Increasing number of international students leave after graduation
The message that Nuffic is spreading is a double-edged sword. The good news: there are more and more foreign graduates in the Netherlands and that is good for the economy. The bad news: an increasing number of them is quickly leaving as well.
Of all 'international students' who graduated from a university or a university of applied sciences in the academic year 2006-2007, 2,500 of them lived in the Netherlands for five years. That number rises to about 3,500 for the 2012-2013 academic year.
In absolute numbers, therefore, it seems that more 'international talents' remain in the Netherlands, Nuffic delightedly concludes. But that is not the whole story. The ones who stay form an increasingly smaller part of all international graduates.
Internationals who stay in the Netherlands are measured with the use of the stay rate: the percentage of international graduates who still live in the Netherlands after five years. This stay rate has dropped in the last six years from 29 percent (graduates from 2006) to 22 percent (graduates from 2012).
One in five international graduates opts to stay in the Netherlands for good, according to previous research. These highly-educated people pay a relatively large amount of tax, which means that the national treasure chest receives € 1.64 billion annually.Bron: Nuffic (2018), Stayrate of international graduates in the Netherlands in percentages and numbers.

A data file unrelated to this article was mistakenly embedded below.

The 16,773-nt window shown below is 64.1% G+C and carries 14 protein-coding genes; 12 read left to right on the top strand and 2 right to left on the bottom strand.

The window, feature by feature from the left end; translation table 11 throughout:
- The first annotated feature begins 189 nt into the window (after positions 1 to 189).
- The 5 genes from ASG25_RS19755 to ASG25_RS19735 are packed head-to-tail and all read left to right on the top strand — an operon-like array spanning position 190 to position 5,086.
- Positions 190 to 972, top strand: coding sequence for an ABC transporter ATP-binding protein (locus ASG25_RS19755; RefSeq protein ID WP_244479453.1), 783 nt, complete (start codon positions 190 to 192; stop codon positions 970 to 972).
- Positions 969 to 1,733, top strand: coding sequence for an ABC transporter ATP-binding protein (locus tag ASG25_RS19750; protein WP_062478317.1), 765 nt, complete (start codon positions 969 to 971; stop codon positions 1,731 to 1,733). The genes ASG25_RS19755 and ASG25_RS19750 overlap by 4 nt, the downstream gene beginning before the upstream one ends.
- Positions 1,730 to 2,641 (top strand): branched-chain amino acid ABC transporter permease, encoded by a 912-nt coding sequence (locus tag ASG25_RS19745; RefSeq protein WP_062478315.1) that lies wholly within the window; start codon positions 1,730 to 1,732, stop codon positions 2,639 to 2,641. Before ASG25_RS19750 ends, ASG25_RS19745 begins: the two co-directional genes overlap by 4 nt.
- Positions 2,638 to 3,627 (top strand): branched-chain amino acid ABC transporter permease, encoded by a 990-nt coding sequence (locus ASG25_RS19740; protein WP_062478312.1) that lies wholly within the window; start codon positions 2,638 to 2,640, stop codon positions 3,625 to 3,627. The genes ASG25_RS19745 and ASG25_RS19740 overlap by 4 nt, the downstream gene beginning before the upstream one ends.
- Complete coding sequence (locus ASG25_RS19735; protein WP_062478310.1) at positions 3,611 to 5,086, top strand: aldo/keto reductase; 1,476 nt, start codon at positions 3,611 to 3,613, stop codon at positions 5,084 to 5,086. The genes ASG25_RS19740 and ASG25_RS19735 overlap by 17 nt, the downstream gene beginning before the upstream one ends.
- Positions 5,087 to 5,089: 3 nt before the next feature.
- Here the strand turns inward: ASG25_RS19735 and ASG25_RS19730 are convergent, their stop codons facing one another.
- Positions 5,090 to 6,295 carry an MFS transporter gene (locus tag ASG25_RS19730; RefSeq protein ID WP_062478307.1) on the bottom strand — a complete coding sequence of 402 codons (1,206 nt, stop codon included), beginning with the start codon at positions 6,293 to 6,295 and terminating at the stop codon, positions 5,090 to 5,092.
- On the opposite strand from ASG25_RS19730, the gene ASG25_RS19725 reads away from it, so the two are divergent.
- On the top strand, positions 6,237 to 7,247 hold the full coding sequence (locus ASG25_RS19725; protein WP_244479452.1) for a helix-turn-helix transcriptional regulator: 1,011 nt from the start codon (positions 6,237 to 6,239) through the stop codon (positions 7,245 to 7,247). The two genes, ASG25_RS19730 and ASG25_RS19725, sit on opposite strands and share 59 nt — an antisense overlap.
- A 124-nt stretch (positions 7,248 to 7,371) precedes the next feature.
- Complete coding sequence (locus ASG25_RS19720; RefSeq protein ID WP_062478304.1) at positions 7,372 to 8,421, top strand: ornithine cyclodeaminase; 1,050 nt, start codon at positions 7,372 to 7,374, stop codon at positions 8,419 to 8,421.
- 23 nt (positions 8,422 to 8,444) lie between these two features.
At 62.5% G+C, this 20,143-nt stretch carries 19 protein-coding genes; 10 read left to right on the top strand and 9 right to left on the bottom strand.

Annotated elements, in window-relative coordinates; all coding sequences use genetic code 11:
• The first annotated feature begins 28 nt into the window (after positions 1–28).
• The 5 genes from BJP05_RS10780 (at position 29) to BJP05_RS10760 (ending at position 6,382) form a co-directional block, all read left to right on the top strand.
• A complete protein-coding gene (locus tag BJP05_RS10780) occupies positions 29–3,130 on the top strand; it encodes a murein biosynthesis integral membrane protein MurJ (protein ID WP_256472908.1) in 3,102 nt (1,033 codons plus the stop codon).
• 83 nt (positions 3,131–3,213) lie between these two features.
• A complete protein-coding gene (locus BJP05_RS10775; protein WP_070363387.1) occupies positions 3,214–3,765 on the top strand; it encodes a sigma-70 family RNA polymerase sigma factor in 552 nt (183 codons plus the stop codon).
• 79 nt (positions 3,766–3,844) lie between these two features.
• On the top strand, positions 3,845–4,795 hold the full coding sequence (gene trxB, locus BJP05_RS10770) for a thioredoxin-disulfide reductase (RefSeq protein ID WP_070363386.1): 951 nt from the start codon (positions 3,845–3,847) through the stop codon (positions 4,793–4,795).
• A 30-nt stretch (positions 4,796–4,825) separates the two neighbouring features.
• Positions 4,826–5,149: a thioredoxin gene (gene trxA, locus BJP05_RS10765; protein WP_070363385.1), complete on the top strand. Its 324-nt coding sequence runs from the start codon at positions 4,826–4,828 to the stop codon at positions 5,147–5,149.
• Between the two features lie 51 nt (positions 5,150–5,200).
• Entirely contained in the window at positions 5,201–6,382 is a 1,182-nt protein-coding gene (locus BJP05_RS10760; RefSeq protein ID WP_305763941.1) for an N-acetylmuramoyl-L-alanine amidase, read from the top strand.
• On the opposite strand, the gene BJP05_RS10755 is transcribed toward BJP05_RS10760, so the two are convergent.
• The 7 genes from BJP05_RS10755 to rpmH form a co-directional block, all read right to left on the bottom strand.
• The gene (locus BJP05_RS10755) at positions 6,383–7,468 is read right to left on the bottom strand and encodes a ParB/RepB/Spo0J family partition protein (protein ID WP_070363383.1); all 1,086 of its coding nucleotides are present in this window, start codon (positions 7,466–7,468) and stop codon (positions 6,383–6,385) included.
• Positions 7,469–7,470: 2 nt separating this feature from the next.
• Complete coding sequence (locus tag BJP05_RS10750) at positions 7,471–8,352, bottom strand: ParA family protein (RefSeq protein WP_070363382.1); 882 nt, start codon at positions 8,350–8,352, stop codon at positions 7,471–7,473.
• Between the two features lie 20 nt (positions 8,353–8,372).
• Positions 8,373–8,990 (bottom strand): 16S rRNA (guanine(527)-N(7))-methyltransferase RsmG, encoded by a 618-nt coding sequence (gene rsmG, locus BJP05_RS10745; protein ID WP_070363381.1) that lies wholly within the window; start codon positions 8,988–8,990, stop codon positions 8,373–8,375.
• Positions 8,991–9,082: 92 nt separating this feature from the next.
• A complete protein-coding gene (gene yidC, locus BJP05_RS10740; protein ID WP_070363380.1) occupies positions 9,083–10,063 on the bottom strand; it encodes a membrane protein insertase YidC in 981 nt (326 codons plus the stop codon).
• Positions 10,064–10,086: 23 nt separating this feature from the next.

Technicians in particular often stay in the Netherlands after their studies: 41 percent of the academics and 26 percent of the higher professional education graduates among them. The international students of Eindhoven University of Technology are most notable: more than half of them feel at home here.
Graduates in education, health care and nature oriented programs often find a job here, as there are shortages in these fields. Many graduates from art academies continue their career here as well.
Nuffic suspects that the stay rate will rise again as the economy picks up. Five years ago, the Netherlands was still struggling with the aftermath of the economic crisis that erupted worldwide in 2008, making it harder for international graduates to find a job. This is different now.
Nuffic does not look at foreign students, but at international students. This includes, for example, Dutch nationals who grew up abroad. Nuffic also counts the students who did study at a Dutch institution but did not live in the Netherlands at that time. For example, these might be German or Belgian students.
The arrival of foreign students is a sensitive topic. Critics believe that universities and universities of applied sciences undermine the quality of education by offering more and more English-based education. The educational institutions state that education is actually improving from an international classroom.
In June 2018, the Netherlands Bureau for Economic Policy Analysis (CPB) announced that 35 percent of internationals who graduate from a university stay in the Netherlands. Statistics Netherlands (CBS) uses slightly different definitions. The statisticians only look at the students who actually lived in the Netherlands during their studies and who did not have a Dutch passport.